The Russian painter Serge Poliakoff, born in Moscow on 8 January 1900, is one of the most important members of the Ecole de Paris. He fled the Russian Revolution in 1917, first going to Constantinople and then to Paris in 1923, where he spent most years of his life.
He began studying painting while earning a living as a musician. He enrolled at the Académie Forchot and Académie de la Grande Chaumière in Paris 1929 and went to London in 1935 where he studied at the Slade School of Art. At first he produced variations of academic traditions and predominantly figurative motifs such as nudes, houses, trees etc.
After 1935 Serge Poliakoff increasingly turned towards abstract art, employing colour as colour without any figurative context. A decisive influence in this direction was Kandinsky, whom he met after his return to Paris. Sonia and Robert Delaunay taught him to appreciate the emotive quality of colour and awakened an interest in simultaneous contrasts.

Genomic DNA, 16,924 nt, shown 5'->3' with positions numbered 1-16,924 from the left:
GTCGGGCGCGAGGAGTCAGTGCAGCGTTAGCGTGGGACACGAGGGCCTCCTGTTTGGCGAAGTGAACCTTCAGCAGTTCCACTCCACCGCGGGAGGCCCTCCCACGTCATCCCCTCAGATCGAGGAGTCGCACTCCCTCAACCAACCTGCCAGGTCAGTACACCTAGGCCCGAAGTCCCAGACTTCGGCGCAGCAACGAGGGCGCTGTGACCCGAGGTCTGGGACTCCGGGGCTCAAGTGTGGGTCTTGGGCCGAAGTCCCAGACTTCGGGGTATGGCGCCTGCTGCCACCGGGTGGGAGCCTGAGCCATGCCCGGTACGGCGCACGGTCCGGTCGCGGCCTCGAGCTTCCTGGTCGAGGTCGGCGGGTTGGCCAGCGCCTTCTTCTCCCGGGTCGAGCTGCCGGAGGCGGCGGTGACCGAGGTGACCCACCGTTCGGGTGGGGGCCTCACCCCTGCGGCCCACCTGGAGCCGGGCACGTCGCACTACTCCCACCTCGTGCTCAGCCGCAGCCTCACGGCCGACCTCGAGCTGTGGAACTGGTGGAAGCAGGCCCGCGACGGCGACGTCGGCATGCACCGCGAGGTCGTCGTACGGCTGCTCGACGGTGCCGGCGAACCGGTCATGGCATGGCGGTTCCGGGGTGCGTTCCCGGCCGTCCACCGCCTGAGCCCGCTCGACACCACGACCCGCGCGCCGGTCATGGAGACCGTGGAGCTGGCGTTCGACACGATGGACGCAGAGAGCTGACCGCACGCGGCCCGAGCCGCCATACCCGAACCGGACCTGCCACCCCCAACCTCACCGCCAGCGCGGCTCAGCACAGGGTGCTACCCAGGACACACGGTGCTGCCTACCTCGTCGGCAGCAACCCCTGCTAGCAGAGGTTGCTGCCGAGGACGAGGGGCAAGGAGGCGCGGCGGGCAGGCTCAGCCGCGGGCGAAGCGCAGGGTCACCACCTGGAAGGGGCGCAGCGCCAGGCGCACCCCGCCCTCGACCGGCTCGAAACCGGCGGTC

Another important source of Serge Poliakoff's pictorial language was the sculptor Otto Freundlich with his curved colour-form compositions. Poliakoff developed a very individual form of abstract painting, arranging different coloured fields of colour next to one another. Shades of brown and grey were his preferred colours during the 1940s, while after the 1950s he extended his palette including bright contrasting tones.
In his late work Serge Poliakoff abandoned the polychrome palette and returned to earth tones and more monochrome works. Poliakoff's paintings were shown at international exhibitions during the 1950s and 1960s, after his nationalisation in France in 1962 the artist received his own room at the Biennale in Venice. Over the later years a number of lithographs, to which Poliakoff attended since 1962, as well as small format paintings were created, when the artist had to take care of himself after a heart attack in 1965.
Serge Poliakoff died in Paris on 12 October 1969.